PAL losses $219 million to fuel hedges

$219 million reasons to defer new PAL widebody orders

February 20, 2009

MANILA - Flag carrier Philippine Airlines (PAL.PS) officially reported to the Philippine Securities and Exchange Commission (SEC) a total comprehensive losses of $219.86 million for the period ending December 2008.

In a financial statement submitted yesterday, the airline attributes its actual and mark-to-market losses from its fuel hedging contracts.

Philippine Airlines is the latest in a string of Asian airlines to disclose losses relating to fuel hedging at $ 219 million. Last week, Singapore Airlines revealed $225 million losses on hedging. Air China, China Eastern, Cathay Pacific, Shanghai Airlines and Thai Airways have all also flagged up mark to market losses. A Merrill Lynch report predicts nine Asian carriers will report $3.8 billion in estimated losses from contracts tied to fuel hedging in 2008.

The airline incurred a net loss of $113.8 million for the first half of its fiscal year which ended on Sept 30 as compared to its booked income of $22.7 million in the same period last year, and it went earning $30-million profit in 2007.

Other than massive losses on fuel hedge, all indicators point to a positive growth as it defied worldwide recession. PAL's operation remains the only bright spot in Asia Pacific as other legacy airlines registered declining traffic figures. The airline revenues for the third quarter increased by 15 percent to $405.90 million.

Passenger demand remained robust as PAL carried 2.34 million passengers during the same period - 24 percent higher than previous year’s figures.

Passenger load factor was also at 74 percent thanks to the continued patronage of overseas filipino workers and migrant filipino traffic.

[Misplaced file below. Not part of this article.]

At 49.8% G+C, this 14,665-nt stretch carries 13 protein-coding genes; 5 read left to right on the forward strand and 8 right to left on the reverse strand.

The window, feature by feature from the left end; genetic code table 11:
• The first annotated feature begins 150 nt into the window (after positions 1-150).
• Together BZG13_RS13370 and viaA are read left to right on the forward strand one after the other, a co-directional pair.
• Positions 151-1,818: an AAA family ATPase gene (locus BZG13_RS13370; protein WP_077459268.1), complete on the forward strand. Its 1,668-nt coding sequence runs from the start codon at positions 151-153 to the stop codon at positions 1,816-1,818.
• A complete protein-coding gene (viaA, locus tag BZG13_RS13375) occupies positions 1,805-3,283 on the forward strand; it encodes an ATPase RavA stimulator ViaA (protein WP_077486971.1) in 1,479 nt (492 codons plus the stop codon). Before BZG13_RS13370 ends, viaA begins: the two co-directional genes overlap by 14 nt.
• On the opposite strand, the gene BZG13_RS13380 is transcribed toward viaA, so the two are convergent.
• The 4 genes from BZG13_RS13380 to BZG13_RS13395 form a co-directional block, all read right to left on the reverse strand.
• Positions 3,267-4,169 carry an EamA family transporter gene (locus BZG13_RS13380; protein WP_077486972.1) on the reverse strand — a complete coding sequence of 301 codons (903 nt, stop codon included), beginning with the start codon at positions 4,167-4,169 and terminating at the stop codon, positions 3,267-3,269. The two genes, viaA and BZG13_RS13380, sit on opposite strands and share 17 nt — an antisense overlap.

For the first nine months of its fiscal year, PAL carried a total of 6.5 million passengers, a 16 percent jump over the same period the previous year.

Philippine Airlines is expected to post an income for the period January to March 2009, the last quarter of its current fiscal year which ends March 31.

PAL in a statement said that it expects better fourth quarter results as it takes advantage of lower fuel prices in the world market.

PAL’s total expenses for the quarter rose by 58 percent from last year to $586.96 million. Fuel continued to be the company’s top operating expense but PAL succeeded in controlling other expenses and keeping them in check. The company already delayed the delivery of its new Boeing 777-300ER aircraft to November this year and deferred the refurbishment program of its 4 Boeing 747-400 this year to save cost. It was originally scheduled to be done last year. The airbus 340 refurbishment program was also deferred for one year. It was supposed to be done this year. It is unlikely to announce new widebody orders until the end of the year.

The airline also announced that it has no plans of grounding their planes amidst the recession even if other airlines started doing so. Singapore Airlines and Qantas recently announced grounding their aircraft due to poor loads.

Philippine Airlines instead joins Emirates Airlines in expanding its capacity this year by adding frequency to its domestic and international network. In fact, the airline is scheduled to take delivery of additional aircraft as part of its refleeting program. It intends to fly double Daily to Los Angeles by November.

The airline expects a modest growth in 2009. Bautista added that they will be happy if they will be able to achieve the same number of eight million passengers carried in 2008.

The International Air Transport Association(IATA) estimated that airlines lost a total of $5 billion in 2008 brought about by both the slowing global economy and the unprecedented volatility of fuel prices. It also said that some carriers were unlikely to reap the full benefit of the drop in fuel prices until 2010.The airline industry may lose as much $2.5 billion this year as traffic declines, with carriers in the Asia-Pacific region accounting for almost half of the deficit.

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